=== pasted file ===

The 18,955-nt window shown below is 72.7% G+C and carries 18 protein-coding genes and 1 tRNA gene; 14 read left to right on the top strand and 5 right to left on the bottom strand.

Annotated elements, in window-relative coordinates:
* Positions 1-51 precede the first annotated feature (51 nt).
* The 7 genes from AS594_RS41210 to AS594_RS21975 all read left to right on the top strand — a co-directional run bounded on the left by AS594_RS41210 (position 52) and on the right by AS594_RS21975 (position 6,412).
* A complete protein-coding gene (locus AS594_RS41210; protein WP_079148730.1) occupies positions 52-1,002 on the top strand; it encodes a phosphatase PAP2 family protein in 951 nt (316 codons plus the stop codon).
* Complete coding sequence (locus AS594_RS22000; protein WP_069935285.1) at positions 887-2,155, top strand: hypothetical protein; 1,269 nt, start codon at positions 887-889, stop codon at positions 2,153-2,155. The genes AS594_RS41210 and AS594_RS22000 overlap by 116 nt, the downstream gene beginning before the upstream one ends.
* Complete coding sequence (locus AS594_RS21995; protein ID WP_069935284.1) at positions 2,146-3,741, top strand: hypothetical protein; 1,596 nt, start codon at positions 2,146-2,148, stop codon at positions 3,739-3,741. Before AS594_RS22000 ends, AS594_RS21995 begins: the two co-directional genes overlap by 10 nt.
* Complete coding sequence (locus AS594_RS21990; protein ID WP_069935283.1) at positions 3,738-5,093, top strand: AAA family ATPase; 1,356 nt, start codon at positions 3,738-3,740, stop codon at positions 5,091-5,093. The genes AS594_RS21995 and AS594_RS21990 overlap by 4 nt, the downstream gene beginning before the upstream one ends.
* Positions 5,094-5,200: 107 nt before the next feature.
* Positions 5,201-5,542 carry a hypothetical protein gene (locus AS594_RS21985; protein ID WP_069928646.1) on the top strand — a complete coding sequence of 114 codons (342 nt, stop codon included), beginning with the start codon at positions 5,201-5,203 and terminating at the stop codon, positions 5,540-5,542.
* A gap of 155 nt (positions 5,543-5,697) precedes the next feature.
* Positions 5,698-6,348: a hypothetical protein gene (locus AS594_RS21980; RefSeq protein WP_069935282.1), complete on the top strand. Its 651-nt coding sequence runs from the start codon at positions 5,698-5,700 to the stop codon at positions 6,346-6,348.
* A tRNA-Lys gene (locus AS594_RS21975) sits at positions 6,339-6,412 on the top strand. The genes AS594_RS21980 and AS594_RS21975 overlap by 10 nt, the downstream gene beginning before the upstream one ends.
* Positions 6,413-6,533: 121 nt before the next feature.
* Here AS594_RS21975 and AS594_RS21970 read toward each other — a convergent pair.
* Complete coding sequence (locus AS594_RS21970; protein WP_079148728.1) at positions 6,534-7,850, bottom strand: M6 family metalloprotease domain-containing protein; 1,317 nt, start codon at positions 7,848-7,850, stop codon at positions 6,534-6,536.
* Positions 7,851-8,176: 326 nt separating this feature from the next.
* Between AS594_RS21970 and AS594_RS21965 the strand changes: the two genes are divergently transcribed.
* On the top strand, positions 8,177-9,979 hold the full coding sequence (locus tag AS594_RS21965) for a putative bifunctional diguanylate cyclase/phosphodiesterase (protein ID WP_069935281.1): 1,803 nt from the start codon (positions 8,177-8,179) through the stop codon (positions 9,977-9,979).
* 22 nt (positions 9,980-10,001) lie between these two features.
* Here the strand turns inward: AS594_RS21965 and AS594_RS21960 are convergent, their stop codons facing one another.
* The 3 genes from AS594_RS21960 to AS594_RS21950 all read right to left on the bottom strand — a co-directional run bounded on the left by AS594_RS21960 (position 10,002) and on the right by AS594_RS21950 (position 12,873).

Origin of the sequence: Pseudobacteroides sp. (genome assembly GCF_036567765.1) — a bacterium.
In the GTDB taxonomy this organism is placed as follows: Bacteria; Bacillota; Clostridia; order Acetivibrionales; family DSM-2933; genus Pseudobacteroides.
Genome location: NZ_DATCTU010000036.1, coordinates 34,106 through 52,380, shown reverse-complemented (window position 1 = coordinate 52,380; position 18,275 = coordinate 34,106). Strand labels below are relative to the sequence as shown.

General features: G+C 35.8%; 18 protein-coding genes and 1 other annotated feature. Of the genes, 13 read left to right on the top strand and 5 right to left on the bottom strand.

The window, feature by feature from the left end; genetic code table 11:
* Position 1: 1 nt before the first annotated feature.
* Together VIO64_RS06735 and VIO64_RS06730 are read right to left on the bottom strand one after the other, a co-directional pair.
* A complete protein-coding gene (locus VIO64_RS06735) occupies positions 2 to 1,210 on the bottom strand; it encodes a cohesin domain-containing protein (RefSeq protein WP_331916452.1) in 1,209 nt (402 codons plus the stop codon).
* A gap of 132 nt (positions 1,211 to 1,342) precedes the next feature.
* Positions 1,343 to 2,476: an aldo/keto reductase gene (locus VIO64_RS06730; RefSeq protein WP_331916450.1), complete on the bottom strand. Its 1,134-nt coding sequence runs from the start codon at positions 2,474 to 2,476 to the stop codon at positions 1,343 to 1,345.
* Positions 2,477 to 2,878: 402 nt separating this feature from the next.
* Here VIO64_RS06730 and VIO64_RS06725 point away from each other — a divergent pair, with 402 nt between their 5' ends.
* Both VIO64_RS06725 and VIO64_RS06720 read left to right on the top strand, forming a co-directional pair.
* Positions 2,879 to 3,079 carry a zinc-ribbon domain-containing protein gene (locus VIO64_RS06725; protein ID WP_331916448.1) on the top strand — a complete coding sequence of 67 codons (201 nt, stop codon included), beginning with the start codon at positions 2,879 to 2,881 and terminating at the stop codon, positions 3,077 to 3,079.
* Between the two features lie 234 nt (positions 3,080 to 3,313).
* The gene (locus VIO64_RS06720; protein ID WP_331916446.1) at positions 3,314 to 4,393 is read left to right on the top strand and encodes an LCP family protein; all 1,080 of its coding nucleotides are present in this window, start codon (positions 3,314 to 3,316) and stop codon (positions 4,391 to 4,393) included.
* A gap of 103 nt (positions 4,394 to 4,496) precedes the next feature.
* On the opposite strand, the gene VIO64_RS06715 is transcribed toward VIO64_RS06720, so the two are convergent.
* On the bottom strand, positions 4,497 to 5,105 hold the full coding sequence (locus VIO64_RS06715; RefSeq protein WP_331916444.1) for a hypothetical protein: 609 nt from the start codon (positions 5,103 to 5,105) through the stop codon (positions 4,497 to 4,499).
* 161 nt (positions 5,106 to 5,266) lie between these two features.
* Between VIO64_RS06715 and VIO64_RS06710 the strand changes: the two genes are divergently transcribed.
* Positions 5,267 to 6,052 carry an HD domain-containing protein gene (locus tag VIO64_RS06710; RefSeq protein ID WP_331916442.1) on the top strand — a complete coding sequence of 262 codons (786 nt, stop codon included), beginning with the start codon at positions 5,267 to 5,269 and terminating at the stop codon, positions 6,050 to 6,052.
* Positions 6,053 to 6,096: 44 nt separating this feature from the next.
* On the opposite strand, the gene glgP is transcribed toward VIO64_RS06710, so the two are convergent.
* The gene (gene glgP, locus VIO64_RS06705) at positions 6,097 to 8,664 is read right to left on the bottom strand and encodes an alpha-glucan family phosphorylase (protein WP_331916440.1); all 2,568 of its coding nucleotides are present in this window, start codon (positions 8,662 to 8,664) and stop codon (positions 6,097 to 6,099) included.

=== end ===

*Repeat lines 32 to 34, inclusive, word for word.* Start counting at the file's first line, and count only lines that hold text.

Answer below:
* Positions 1,343 to 2,476: an aldo/keto reductase gene (locus VIO64_RS06730; RefSeq protein WP_331916450.1), complete on the bottom strand. Its 1,134-nt coding sequence runs from the start codon at positions 2,474 to 2,476 to the stop codon at positions 1,343 to 1,345.
* Positions 2,477 to 2,878: 402 nt separating this feature from the next.
* Here VIO64_RS06730 and VIO64_RS06725 point away from each other — a divergent pair, with 402 nt between their 5' ends.